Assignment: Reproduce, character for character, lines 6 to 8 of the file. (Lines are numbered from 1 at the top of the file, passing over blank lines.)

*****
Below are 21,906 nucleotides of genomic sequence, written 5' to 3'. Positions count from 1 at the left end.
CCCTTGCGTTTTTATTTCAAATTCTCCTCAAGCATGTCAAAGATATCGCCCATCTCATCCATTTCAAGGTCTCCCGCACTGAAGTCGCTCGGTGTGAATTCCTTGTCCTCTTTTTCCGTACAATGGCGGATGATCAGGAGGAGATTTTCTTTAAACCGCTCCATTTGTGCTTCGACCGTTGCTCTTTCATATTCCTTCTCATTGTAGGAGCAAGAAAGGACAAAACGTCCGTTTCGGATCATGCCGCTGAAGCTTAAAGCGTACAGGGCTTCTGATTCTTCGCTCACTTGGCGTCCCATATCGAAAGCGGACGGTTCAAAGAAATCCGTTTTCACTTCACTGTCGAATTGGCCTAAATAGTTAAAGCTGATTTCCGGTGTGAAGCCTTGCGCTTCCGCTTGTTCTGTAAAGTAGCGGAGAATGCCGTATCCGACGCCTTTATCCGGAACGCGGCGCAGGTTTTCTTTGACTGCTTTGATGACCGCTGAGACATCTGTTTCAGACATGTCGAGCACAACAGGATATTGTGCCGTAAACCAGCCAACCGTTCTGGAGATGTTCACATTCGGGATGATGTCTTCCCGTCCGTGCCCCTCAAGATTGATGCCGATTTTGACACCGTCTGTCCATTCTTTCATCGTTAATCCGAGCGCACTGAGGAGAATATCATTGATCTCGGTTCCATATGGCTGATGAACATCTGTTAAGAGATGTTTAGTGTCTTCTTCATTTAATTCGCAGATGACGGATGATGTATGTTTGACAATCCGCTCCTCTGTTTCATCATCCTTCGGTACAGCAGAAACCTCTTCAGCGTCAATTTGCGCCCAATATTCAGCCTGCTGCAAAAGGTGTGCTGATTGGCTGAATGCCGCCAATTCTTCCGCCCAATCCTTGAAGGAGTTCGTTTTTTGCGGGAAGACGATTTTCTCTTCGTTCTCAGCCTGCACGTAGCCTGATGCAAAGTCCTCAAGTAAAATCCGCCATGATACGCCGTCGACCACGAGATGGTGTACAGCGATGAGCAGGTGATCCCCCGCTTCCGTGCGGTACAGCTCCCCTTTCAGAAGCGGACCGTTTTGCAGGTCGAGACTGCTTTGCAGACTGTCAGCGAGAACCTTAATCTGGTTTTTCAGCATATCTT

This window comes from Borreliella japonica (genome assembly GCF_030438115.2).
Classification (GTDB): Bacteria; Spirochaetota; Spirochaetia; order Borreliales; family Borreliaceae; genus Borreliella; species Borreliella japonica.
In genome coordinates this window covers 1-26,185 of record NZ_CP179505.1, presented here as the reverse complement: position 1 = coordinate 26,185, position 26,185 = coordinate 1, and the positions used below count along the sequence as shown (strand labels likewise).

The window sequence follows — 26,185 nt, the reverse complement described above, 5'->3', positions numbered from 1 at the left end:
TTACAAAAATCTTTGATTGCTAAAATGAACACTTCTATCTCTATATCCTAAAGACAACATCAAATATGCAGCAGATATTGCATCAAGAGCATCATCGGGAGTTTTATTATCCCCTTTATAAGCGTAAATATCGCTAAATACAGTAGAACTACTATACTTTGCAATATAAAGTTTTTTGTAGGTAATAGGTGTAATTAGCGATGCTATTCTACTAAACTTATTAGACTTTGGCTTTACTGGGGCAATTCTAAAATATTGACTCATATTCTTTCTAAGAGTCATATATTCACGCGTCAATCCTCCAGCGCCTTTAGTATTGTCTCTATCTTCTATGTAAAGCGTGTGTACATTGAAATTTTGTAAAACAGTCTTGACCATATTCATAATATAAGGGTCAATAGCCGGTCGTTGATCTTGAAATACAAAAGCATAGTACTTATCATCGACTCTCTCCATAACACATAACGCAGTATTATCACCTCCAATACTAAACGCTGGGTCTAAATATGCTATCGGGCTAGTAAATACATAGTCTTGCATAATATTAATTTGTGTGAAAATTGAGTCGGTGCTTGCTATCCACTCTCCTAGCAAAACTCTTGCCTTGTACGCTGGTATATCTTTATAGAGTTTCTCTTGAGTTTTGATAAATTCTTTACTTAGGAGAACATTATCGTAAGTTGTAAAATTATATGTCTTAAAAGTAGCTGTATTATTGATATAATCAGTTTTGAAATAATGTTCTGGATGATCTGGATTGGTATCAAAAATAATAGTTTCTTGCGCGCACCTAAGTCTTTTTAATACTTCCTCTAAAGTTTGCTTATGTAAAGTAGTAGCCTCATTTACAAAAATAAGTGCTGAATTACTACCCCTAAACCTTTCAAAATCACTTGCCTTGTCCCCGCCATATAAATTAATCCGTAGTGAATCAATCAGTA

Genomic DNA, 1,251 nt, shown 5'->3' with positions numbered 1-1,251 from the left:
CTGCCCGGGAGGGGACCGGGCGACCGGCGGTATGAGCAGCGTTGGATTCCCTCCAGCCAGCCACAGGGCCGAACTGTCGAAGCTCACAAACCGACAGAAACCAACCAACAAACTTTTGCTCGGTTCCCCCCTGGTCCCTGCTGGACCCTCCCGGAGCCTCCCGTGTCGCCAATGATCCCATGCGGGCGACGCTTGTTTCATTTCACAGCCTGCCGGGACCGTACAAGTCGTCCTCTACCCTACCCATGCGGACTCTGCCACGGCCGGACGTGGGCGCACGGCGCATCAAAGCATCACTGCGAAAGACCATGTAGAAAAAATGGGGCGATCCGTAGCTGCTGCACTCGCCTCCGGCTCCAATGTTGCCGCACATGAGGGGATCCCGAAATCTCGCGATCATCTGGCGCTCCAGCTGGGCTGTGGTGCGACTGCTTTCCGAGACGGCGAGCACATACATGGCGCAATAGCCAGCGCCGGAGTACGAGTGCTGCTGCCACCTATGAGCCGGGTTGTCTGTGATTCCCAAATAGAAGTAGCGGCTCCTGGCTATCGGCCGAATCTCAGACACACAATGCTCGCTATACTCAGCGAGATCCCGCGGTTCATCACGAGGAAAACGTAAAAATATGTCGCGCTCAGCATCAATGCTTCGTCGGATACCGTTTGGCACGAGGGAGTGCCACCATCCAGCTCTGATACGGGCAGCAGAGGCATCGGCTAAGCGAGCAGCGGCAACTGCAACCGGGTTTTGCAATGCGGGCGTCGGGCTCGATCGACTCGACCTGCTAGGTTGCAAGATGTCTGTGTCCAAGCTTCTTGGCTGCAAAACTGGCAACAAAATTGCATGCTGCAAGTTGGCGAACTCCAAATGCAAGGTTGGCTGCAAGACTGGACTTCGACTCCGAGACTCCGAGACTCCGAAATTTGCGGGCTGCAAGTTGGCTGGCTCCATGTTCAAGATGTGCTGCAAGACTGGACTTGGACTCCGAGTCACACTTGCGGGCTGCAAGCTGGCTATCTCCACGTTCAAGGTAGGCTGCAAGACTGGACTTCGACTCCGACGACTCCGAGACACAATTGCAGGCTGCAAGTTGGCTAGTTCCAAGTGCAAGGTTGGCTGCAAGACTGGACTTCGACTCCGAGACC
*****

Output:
The window sequence follows — 26,185 nt, the reverse complement described above, 5'->3', positions numbered from 1 at the left end:
TTACAAAAATCTTTGATTGCTAAAATGAACACTTCTATCTCTATATCCTAAAGACAACATCAAATATGCAGCAGATATTGCATCAAGAGCATCATCGGGAGTTTTATTATCCCCTTTATAAGCGTAAATATCGCTAAATACAGTAGAACTACTATACTTTGCAATATAAAGTTTTTTGTAGGTAATAGGTGTAATTAGCGATGCTATTCTACTAAACTTATTAGACTTTGGCTTTACTGGGGCAATTCTAAAATATTGACTCATATTCTTTCTAAGAGTCATATATTCACGCGTCAATCCTCCAGCGCCTTTAGTATTGTCTCTATCTTCTATGTAAAGCGTGTGTACATTGAAATTTTGTAAAACAGTCTTGACCATATTCATAATATAAGGGTCAATAGCCGGTCGTTGATCTTGAAATACAAAAGCATAGTACTTATCATCGACTCTCTCCATAACACATAACGCAGTATTATCACCTCCAATACTAAACGCTGGGTCTAAATATGCTATCGGGCTAGTAAATACATAGTCTTGCATAATATTAATTTGTGTGAAAATTGAGTCGGTGCTTGCTATCCACTCTCCTAGCAAAACTCTTGCCTTGTACGCTGGTATATCTTTATAGAGTTTCTCTTGAGTTTTGATAAATTCTTTACTTAGGAGAACATTATCGTAAGTTGTAAAATTATATGTCTTAAAAGTAGCTGTATTATTGATATAATCAGTTTTGAAATAATGTTCTGGATGATCTGGATTGGTATCAAAAATAATAGTTTCTTGCGCGCACCTAAGTCTTTTTAATACTTCCTCTAAAGTTTGCTTATGTAAAGTAGTAGCCTCATTTACAAAAATAAGTGCTGAATTACTACCCCTAAACCTTTCAAAATCACTTGCCTTGTCCCCGCCATATAAATTAATCCGTAGTGAATCAATCAGTA

Genomic DNA, 1,251 nt, shown 5'->3' with positions numbered 1-1,251 from the left: